Mayor sought briefing with minister before Ontario called public LRT inquiry

·4 min read
Ottawa Mayor Jim Watson, left, and Ontario Minister of Transportation Caroline Mulroney, in blue, publicly launching the Confederation Line on Sept. 14, 2019. Mulroney has now called a public inquiry into the LRT. (CBC - image credit)
Ottawa Mayor Jim Watson, left, and Ontario Minister of Transportation Caroline Mulroney, in blue, publicly launching the Confederation Line on Sept. 14, 2019. Mulroney has now called a public inquiry into the LRT. (CBC - image credit)

As the Ontario government pondered calling a public inquiry into Ottawa's light rail system, Mayor Jim Watson sent a five-page letter to the transportation minister extolling the city's "due diligence work" on the Confederation Line and asking to discuss what the city had already done to investigate.

Watson asked Minister Caroline Mulroney for "a fair opportunity to brief you more fully on this important issue and to provide you with a full overview of the steps council is taking" to examine the work of Rideau Transit Group (RTG) and train-maker Alstom, which is also responsible for light-rail vehicle maintenance.

Watson told Mulroney it was important for her to know some of those pushing hardest for a judicial inquiry — presumably councillors like Catherine McKenney and Shawn Menard and NDP MPP Joel Harden — "are opposed to P3 agreements, or any involvement or oversight by the private sector."

The mayor never explicitly urged against calling an inquiry, but he said the city needs "staff to continue to focus their time and energies on ensuring that RTG delivers our shared goal of providing safe light rail service in Ottawa every day.

"I would ask that you keep that in mind should you be contemplating additional provincial oversight."

Mulroney didn't buy that argument.

Late Wednesday, she announced the provincial cabinet had decided to launch a public inquiry into the LRT.

CBC
CBC

Minister says mayor knew of her concerns

Watson told reporters Thursday morning he welcomes a public inquiry but complained he didn't get a head's up the province was going ahead with an inquiry. Indeed, Mulroney made the announcement soon after cabinet made the decision Wednesday afternoon.

"My only request to the province is, please stop surprising us, let us know in advance when you're going to make a decision that affects our taxpayers, our citizens, our passengers, and our employees," Watson said, adding the province hasn't once expressed any concern about the LRT in the last two years.

He also confirmed the city's auditor general will continue her investigation into the LRT.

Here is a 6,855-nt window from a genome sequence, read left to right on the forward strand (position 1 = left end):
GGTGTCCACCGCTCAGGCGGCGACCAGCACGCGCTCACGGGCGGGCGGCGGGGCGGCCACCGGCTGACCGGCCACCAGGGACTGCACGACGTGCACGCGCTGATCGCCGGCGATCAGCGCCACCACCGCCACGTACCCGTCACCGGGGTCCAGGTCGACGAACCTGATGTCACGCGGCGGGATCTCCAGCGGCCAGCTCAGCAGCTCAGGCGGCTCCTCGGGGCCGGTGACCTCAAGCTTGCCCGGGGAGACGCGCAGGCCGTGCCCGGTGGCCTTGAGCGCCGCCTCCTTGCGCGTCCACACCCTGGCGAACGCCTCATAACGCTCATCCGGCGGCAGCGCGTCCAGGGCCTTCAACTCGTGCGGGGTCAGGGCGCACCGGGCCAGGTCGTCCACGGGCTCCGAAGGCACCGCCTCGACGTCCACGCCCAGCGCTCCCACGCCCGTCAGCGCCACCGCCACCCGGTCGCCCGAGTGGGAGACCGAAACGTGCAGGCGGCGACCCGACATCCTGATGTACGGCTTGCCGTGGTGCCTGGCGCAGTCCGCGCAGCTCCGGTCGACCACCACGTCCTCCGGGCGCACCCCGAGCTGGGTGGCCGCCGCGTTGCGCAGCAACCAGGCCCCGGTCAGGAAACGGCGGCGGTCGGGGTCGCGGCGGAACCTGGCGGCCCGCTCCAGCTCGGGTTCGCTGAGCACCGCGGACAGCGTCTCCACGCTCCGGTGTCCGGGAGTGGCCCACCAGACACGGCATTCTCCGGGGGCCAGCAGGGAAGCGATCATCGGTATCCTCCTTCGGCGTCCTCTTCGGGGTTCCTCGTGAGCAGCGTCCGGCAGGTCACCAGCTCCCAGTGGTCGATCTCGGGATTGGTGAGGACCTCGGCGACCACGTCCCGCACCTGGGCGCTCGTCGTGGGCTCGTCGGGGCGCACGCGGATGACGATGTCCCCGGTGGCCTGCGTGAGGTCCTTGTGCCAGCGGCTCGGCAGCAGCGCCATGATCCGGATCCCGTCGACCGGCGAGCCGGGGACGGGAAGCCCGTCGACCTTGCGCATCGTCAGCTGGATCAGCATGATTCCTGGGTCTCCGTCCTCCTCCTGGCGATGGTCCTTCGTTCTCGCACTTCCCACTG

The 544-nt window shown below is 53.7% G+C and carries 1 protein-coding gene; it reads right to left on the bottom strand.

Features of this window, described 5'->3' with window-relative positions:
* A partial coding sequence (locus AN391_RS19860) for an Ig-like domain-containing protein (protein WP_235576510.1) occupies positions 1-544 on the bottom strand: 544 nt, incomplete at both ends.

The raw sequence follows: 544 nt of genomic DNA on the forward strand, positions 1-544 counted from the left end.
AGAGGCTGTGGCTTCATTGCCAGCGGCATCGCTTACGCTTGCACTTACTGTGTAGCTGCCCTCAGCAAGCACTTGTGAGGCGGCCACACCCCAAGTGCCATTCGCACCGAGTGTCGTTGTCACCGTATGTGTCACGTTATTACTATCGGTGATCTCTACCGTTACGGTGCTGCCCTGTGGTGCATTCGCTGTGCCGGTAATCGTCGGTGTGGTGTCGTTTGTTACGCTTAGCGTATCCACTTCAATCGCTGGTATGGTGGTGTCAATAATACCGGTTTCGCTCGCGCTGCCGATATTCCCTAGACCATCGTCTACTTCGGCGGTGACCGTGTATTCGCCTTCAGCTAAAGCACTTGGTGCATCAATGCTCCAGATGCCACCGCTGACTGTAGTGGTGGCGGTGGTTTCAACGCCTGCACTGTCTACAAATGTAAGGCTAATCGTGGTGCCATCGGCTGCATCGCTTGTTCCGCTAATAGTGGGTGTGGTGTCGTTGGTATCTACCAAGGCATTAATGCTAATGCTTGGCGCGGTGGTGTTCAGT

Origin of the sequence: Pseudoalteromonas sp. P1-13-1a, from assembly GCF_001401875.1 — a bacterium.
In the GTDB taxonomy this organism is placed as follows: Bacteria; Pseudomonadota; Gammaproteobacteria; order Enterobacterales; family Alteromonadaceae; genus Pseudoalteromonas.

Mulroney confirmed Thursday the province will pay for the public inquiry. She also said the mayor "knows that the province has been concerned."

"[The ministry has] been in contact back and forth with the mayor's office over a lot of the issues that have arisen over the past few months," said Mulroney.

The minister faced questions about why the Confederation Line debacle warrants a public inquiry, considering they are usually called when someone has died. In particular, she was asked why a public inquiry hasn't been called into examining how thousands of residents of long-term care homes died of COVID-19.

Mulroney said the province went with a commission hearing on long-term care problems to "to get answers right away" while in the middle of a public health crisis.

"They're trying to get to work, and the trains don't come. They're trying to get to school and the trains don't come," Mulroney said during a news conference Thursday.

"So I think from transit riders in the city of Ottawa, from their perspective, this is something that's needed. They want answers. They deserve a system that works."

Nicholas Cleroux/Radio-Canada
Nicholas Cleroux/Radio-Canada

Report expected before municipal election

The province spent $600 million on LRT Stage 1, and has promised $1.2 billion for the second phase. Mulroney wants to understand how the money is being spent and what's gone wrong — and didn't rule out holding back funding.

Mulroney said the terms of reference and scope of the inquiry haven't been established yet, but she wants it to look at safety and technical issues, value for money, and accountability.

The province can call an examination into issues of good government under the Public Inquiries Act. The legislation allows the province to set the timeline and budget for the inquiry, and this one is expected to be less expensive and shorter than the judicial inquiry that council voted down last week.

The first major step is to appoint a commissioner, Mulroney told reporters, and she said she hopes recommendations are given in early 2022 "so that we can then move forward with Stage 2."

The next municipal election is Oct. 24, 2022.

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